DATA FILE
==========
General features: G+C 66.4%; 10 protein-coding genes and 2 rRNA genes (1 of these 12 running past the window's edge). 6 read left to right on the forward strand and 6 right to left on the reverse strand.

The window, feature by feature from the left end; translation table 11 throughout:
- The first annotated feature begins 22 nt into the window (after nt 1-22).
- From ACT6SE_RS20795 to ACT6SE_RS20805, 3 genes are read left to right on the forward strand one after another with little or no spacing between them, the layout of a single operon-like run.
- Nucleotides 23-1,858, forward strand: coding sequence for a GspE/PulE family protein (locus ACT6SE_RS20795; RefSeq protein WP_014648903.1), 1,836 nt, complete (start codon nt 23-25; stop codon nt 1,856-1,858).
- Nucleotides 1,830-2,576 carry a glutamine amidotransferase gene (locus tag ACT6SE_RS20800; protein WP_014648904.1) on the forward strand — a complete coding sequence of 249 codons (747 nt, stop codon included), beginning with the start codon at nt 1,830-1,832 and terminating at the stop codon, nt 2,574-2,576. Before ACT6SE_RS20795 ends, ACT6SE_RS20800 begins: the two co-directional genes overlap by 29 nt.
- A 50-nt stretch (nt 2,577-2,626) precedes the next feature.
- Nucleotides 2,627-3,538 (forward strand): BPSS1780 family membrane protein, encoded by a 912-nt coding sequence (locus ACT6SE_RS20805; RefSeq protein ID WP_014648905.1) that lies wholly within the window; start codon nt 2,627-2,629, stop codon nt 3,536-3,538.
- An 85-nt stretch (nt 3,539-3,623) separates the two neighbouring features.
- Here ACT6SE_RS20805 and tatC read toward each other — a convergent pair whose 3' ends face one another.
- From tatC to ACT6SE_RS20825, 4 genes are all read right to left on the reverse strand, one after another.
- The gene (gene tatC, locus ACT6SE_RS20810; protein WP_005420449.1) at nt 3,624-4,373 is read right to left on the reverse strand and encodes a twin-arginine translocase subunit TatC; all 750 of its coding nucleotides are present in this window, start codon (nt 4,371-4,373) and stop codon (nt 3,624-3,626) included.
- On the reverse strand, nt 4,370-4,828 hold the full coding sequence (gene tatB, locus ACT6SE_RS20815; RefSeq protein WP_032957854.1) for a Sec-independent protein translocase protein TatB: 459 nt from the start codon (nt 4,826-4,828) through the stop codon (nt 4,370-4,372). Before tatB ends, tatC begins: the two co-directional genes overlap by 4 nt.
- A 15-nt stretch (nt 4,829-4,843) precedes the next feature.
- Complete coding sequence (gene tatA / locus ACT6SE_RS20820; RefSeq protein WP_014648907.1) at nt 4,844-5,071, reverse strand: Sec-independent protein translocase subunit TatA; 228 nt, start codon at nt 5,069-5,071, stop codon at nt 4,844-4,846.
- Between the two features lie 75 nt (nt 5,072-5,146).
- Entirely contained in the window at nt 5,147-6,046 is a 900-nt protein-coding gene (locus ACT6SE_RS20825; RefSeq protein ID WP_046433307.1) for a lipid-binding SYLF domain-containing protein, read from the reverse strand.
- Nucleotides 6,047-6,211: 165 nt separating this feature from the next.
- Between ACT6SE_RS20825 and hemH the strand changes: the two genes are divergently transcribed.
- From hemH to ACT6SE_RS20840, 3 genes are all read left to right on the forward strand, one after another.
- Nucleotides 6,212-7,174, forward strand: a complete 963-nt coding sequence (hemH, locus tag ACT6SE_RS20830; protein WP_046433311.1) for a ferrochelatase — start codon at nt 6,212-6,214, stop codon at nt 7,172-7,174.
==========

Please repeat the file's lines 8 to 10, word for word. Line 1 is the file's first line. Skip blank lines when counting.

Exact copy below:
- Nucleotides 2,627-3,538 (forward strand): BPSS1780 family membrane protein, encoded by a 912-nt coding sequence (locus ACT6SE_RS20805; RefSeq protein ID WP_014648905.1) that lies wholly within the window; start codon nt 2,627-2,629, stop codon nt 3,536-3,538.
- An 85-nt stretch (nt 3,539-3,623) separates the two neighbouring features.
- Here ACT6SE_RS20805 and tatC read toward each other — a convergent pair whose 3' ends face one another.